Today, I am speaking at the Information and Communications Technology for Development and Faith (ICT4DF) Network Conference preceding the Infopoverty World Conference hosted at the United Nations this week. This conference focuses on the interface of technology and the alleviation of poverty in the developing world. In particular, my session hosts a number global health experts speaking to this issue from a faith-based perspective. Questions include: (1) How do ICT4DF tools maximize results in empowering global missions outreach and sustainable development; and (2) how can we transform traditional organizational paradigms from charity-based missions to maximum impact for developing communities.
While working in the Accident & Emergency Department in Georgetown, Guyana, I noticed one thing that was very different from what I’m used to back in Nashville: few to no ambulance arrivals. That is because there is essentially no EMS system in Guyana.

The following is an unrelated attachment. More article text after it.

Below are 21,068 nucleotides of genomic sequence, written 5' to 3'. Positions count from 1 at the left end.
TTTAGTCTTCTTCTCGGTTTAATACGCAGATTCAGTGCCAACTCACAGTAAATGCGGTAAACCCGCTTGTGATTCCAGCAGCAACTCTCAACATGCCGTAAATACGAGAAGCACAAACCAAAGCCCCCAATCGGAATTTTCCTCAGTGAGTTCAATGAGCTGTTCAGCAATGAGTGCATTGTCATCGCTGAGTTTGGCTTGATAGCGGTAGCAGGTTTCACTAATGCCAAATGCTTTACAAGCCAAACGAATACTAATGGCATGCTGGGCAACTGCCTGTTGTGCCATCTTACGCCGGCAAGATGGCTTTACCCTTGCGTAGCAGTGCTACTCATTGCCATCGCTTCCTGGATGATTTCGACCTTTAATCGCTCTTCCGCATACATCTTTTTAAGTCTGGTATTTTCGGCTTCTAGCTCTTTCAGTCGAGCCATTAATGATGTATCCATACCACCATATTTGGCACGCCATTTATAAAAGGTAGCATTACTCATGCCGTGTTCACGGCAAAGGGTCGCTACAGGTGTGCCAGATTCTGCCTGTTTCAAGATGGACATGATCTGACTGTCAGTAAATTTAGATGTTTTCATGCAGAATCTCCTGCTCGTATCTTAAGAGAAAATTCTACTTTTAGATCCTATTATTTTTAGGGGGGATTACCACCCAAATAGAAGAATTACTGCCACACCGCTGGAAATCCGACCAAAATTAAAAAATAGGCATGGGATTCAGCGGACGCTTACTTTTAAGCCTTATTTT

There are a few ambulances that are a part of the hospital system. These are used mainly for transport between outlying hospitals and GPHC, where I was working. They are also used to transport patients in our hospital to the CT scanner, located in another building, or to transport laboring mothers from the L&D ward to the main hospital, where the operating rooms are located. When used for transport from an outlying facility, they are staffed with a driver, sometimes a nurse, and an “attendant”, who might be able to assist the nurse. In addition, multiple family members will usually ride with the patient.